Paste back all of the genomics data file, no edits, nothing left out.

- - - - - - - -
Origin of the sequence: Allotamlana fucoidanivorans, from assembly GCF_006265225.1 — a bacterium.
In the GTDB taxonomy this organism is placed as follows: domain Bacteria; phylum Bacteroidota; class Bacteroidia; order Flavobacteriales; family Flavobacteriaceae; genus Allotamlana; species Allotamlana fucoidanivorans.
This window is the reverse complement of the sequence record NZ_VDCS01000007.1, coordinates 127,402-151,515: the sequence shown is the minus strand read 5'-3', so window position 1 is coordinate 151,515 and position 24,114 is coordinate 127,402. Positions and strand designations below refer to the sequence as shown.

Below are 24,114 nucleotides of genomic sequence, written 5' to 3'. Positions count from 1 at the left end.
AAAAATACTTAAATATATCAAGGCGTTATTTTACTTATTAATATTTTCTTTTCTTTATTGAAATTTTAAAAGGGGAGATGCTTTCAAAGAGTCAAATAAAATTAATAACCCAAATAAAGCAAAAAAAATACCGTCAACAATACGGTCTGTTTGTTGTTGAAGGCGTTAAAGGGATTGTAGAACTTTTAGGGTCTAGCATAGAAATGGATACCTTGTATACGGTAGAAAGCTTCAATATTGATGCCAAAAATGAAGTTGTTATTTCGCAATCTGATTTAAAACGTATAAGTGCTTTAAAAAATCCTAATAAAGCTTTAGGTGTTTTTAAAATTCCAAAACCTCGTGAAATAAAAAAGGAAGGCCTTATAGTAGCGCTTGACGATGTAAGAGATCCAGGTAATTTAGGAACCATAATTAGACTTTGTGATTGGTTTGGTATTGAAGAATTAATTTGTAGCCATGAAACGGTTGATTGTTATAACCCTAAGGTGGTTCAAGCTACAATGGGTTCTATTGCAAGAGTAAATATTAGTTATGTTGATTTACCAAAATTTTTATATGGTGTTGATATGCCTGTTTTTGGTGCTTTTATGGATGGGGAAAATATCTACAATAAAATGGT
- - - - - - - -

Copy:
Origin of the sequence: Allotamlana fucoidanivorans, from assembly GCF_006265225.1 — a bacterium.
In the GTDB taxonomy this organism is placed as follows: domain Bacteria; phylum Bacteroidota; class Bacteroidia; order Flavobacteriales; family Flavobacteriaceae; genus Allotamlana; species Allotamlana fucoidanivorans.
This window is the reverse complement of the sequence record NZ_VDCS01000007.1, coordinates 127,402-151,515: the sequence shown is the minus strand read 5'-3', so window position 1 is coordinate 151,515 and position 24,114 is coordinate 127,402. Positions and strand designations below refer to the sequence as shown.

Below are 24,114 nucleotides of genomic sequence, written 5' to 3'. Positions count from 1 at the left end.
AAAAATACTTAAATATATCAAGGCGTTATTTTACTTATTAATATTTTCTTTTCTTTATTGAAATTTTAAAAGGGGAGATGCTTTCAAAGAGTCAAATAAAATTAATAACCCAAATAAAGCAAAAAAAATACCGTCAACAATACGGTCTGTTTGTTGTTGAAGGCGTTAAAGGGATTGTAGAACTTTTAGGGTCTAGCATAGAAATGGATACCTTGTATACGGTAGAAAGCTTCAATATTGATGCCAAAAATGAAGTTGTTATTTCGCAATCTGATTTAAAACGTATAAGTGCTTTAAAAAATCCTAATAAAGCTTTAGGTGTTTTTAAAATTCCAAAACCTCGTGAAATAAAAAAGGAAGGCCTTATAGTAGCGCTTGACGATGTAAGAGATCCAGGTAATTTAGGAACCATAATTAGACTTTGTGATTGGTTTGGTATTGAAGAATTAATTTGTAGCCATGAAACGGTTGATTGTTATAACCCTAAGGTGGTTCAAGCTACAATGGGTTCTATTGCAAGAGTAAATATTAGTTATGTTGATTTACCAAAATTTTTATATGGTGTTGATATGCCTGTTTTTGGTGCTTTTATGGATGGGGAAAATATCTACAATAAAATGGT